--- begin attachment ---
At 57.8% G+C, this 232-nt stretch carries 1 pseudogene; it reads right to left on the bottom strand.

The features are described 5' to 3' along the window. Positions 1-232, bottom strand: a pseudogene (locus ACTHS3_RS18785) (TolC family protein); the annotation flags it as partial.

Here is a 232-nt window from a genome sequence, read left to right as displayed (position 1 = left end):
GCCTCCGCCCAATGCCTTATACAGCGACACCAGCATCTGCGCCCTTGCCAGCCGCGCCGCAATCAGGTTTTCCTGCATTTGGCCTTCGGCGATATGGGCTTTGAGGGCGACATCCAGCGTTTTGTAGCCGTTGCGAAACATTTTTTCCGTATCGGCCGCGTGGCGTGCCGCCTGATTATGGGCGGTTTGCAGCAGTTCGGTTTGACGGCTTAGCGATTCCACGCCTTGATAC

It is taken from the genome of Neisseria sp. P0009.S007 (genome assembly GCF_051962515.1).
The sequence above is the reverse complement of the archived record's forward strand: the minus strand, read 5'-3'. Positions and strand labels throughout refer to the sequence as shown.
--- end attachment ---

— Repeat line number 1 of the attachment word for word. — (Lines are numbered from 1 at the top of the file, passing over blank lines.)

At 57.8% G+C, this 232-nt stretch carries 1 pseudogene; it reads right to left on the bottom strand.